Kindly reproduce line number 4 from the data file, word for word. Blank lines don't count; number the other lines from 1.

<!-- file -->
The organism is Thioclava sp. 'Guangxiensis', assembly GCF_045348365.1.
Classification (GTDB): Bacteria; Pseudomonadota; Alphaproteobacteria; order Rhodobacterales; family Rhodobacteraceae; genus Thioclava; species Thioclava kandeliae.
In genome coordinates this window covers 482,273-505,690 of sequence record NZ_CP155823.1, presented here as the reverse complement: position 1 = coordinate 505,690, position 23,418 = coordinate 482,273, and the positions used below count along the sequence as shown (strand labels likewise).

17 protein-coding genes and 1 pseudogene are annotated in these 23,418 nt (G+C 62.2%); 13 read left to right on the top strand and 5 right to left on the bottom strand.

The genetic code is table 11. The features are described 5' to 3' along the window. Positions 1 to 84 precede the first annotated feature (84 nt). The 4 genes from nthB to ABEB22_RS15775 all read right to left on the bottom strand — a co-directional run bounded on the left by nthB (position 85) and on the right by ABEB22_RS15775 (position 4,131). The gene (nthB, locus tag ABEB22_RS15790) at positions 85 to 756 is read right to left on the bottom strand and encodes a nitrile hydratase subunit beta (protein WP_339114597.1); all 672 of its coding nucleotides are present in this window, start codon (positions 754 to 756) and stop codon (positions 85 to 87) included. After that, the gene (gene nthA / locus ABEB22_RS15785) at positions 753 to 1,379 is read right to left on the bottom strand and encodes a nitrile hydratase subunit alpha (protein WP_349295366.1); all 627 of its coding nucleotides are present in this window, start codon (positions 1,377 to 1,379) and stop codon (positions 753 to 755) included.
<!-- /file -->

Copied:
17 protein-coding genes and 1 pseudogene are annotated in these 23,418 nt (G+C 62.2%); 13 read left to right on the top strand and 5 right to left on the bottom strand.